NORWICH, Conn. (WTNH) – A vape shop in Norwich is hoping to win one of the state’s cannabis retail licenses.

The owner of Juiceman’s Cloud City Vape Shop is applying under the social equity part of the program, and he is able to do so because he has lived at least five of the past 10 years in Norwich, which is considered a disproportionately impacted area of the state.

“It is determined by unemployment as well as incarceration rates or conviction rates, I should say,” said Andrea Comer, Commissioner of the Department of Consumer Protection.

Those with an average household income of less than three times the state median household income also qualify for that part of the program. That allows those applicants to pay a discounted application fee.

In February, the state started accepting social equity and non-social equity applications for a lottery. There is a 90-day window, so in May, the winners of the licenses for both retail stores and mini-cultivators will be picked.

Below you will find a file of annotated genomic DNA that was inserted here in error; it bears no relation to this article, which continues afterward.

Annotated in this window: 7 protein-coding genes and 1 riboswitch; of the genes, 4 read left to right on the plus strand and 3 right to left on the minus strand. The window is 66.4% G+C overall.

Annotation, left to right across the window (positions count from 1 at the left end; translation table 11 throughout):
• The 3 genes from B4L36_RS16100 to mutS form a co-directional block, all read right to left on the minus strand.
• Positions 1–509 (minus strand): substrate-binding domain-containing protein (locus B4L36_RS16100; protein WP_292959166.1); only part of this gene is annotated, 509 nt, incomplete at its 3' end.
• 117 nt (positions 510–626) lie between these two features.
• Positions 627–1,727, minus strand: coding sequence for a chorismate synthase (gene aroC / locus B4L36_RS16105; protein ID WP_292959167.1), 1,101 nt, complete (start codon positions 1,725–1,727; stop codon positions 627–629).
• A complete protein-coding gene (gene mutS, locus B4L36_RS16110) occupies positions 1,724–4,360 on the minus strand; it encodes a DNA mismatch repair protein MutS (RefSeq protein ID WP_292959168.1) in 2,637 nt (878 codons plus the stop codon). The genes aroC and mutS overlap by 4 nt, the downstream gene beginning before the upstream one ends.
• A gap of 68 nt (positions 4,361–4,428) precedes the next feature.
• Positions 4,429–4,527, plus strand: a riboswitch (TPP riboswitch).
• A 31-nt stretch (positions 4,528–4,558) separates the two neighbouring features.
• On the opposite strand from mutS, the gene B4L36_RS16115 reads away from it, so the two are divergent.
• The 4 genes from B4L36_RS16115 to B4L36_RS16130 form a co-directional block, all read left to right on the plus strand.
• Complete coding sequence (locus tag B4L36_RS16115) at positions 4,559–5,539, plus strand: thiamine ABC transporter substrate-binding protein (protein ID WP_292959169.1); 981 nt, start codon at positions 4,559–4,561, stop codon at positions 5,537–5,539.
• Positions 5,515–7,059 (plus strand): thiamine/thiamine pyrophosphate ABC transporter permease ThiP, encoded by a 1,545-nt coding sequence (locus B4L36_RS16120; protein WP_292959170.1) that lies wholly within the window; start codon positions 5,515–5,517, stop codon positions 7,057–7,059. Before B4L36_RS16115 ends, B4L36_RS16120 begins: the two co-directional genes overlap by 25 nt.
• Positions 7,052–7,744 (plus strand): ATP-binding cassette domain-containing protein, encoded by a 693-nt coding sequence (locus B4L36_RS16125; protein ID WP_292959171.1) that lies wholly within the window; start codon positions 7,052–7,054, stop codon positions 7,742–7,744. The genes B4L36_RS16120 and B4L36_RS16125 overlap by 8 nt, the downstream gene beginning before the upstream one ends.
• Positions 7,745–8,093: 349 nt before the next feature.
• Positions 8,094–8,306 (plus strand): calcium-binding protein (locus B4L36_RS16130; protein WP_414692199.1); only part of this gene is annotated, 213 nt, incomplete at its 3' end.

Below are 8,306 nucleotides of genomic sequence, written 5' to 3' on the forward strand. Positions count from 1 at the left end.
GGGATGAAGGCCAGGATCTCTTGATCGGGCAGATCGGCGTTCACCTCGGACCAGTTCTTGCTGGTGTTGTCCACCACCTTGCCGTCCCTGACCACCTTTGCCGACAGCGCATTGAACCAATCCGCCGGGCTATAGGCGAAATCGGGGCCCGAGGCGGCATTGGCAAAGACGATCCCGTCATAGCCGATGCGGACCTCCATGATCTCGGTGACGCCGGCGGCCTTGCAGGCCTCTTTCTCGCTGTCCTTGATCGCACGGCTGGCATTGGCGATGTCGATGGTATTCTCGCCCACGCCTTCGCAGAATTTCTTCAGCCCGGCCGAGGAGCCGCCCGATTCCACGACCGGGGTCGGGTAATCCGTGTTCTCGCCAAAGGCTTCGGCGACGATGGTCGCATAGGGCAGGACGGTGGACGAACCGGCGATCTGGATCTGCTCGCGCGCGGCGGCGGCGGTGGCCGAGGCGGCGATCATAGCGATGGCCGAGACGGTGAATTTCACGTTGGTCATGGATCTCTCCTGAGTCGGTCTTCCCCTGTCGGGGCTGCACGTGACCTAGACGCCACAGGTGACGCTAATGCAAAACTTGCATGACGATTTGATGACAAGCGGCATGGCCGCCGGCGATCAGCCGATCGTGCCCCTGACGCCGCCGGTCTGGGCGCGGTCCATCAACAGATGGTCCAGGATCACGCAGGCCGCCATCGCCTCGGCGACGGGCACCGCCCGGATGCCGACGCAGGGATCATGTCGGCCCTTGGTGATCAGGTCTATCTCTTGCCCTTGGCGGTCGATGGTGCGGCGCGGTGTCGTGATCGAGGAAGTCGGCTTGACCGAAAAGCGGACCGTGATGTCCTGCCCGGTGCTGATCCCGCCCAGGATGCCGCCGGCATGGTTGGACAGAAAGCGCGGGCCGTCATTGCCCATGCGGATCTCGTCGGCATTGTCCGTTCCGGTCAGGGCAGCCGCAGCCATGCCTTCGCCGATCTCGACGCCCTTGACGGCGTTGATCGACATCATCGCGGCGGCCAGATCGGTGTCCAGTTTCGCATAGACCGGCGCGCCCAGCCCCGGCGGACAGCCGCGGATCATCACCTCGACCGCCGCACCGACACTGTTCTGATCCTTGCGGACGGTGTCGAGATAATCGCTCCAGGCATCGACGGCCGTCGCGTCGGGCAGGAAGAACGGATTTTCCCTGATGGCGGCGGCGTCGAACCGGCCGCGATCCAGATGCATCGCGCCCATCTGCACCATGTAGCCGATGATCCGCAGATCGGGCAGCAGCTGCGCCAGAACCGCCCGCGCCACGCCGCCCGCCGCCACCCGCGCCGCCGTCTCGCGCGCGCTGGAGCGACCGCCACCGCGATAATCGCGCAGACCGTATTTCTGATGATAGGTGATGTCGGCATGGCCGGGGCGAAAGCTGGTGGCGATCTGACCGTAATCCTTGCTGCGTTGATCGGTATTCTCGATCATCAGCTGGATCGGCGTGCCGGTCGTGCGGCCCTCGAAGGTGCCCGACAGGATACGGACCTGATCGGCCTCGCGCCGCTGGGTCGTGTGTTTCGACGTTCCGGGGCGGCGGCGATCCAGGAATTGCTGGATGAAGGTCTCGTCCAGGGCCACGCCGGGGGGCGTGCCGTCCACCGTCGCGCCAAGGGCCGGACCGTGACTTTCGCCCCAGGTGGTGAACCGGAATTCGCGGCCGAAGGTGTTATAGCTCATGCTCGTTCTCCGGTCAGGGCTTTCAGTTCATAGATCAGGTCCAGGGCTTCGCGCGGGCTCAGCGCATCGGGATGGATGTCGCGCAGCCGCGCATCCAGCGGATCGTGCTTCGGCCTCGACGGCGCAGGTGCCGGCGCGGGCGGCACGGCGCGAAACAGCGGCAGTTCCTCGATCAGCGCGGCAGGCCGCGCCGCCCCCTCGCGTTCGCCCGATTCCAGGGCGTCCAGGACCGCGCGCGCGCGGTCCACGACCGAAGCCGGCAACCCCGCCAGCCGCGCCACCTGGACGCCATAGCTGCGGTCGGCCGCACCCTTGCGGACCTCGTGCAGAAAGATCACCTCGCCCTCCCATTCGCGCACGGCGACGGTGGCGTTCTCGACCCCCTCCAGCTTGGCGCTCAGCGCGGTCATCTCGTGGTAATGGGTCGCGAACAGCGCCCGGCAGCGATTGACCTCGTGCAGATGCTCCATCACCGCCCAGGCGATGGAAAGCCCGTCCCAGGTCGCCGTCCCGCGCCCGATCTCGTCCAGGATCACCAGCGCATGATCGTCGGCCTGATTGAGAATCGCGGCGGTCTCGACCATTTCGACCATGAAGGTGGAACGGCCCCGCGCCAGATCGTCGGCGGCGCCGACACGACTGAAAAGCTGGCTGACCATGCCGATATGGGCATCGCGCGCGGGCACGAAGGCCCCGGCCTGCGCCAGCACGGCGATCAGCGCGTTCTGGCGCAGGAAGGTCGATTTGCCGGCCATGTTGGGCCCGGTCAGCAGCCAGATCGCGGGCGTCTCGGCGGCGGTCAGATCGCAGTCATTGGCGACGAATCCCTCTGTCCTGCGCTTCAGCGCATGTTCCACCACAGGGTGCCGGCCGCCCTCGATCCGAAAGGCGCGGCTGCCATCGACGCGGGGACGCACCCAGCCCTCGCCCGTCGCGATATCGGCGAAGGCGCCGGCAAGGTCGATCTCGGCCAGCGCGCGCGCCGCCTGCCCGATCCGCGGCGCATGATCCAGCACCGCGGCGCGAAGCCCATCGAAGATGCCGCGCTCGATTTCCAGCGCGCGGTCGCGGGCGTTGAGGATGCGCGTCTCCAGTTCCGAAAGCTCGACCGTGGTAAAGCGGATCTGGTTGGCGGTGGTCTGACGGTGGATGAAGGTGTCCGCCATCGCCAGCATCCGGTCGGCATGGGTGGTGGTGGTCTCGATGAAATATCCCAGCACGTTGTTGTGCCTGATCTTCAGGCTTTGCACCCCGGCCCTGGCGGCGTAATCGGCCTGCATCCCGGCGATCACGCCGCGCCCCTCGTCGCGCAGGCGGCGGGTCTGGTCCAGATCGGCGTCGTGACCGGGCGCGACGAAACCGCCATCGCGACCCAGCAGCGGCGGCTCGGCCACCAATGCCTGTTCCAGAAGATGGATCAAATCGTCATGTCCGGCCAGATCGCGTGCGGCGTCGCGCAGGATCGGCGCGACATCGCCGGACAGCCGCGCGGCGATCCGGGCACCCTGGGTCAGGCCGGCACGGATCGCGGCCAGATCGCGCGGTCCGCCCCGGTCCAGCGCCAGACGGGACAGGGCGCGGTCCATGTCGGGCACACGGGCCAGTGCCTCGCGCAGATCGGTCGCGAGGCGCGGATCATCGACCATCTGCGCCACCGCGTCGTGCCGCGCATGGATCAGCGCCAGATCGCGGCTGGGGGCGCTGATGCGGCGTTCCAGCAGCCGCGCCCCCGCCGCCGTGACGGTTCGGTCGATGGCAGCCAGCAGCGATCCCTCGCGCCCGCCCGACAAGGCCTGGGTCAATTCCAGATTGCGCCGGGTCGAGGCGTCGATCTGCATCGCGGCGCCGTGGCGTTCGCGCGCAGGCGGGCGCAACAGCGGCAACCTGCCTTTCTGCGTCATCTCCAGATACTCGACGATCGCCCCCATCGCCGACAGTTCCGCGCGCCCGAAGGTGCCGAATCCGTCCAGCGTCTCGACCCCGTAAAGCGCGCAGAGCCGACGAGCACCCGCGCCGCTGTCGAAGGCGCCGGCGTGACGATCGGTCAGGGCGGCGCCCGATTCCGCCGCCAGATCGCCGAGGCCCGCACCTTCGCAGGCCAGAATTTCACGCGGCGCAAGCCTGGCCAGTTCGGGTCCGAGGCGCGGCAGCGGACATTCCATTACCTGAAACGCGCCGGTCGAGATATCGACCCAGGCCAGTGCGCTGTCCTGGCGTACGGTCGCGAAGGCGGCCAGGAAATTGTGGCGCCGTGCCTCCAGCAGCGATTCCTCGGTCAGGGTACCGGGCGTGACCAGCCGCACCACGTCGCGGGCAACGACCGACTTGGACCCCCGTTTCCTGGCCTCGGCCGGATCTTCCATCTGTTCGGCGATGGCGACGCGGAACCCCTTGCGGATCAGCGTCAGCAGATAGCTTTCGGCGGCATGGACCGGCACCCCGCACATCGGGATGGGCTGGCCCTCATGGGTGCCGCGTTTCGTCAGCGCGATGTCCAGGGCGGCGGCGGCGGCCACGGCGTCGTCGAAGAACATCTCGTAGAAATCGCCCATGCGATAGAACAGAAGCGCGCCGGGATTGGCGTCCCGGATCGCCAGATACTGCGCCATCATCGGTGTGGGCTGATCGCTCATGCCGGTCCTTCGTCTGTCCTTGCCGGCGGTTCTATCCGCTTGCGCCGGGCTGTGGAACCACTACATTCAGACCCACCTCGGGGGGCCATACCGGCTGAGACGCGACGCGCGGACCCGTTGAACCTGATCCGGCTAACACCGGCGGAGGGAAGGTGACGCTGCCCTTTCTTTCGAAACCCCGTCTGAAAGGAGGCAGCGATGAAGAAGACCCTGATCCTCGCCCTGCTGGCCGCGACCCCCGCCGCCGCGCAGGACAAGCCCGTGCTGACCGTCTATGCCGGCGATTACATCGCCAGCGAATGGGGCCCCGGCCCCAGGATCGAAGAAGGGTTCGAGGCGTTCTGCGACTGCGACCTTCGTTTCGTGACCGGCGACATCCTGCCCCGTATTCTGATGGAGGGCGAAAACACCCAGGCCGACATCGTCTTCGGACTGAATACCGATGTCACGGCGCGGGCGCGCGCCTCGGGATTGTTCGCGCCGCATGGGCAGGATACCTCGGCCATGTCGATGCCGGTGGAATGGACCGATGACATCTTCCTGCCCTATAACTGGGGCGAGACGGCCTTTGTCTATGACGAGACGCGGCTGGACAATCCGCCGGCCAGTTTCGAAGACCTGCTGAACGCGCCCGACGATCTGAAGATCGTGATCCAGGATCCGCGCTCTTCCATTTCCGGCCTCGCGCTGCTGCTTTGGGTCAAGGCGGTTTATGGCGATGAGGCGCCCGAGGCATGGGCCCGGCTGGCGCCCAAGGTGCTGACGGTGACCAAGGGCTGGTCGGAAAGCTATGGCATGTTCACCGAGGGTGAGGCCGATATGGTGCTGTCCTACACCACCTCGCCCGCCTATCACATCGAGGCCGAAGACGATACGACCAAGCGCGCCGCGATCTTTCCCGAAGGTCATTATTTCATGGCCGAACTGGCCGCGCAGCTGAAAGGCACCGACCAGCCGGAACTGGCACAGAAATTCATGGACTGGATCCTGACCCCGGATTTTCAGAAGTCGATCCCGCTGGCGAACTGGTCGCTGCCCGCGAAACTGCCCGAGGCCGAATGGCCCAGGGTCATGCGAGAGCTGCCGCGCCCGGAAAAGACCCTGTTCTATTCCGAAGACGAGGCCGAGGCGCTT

A social equity cultivator can skip the lottery and receive a license if approved but the provisional license fee is a lot higher.

“I know there’s a lot of ways weed helps people and it helps me too, so I want to be able to make sure everyone can get that from a safe place. Especially since a lot of times recently there’s been like laced things on the streets, and I don’t think that’s good,” said Travis Chambers, owner of Juiceman’s Cloud City Vape Shop.

If Chambers wins one of the licenses, he would have to upgrade security at the shop, which could include putting bars on the front windows and adding vaults, so they could lock up the product at night.

Right now the number of retailers and cultivators is determined by population but there is also legislation looking to change that to allow communities to decide themselves how many to allow.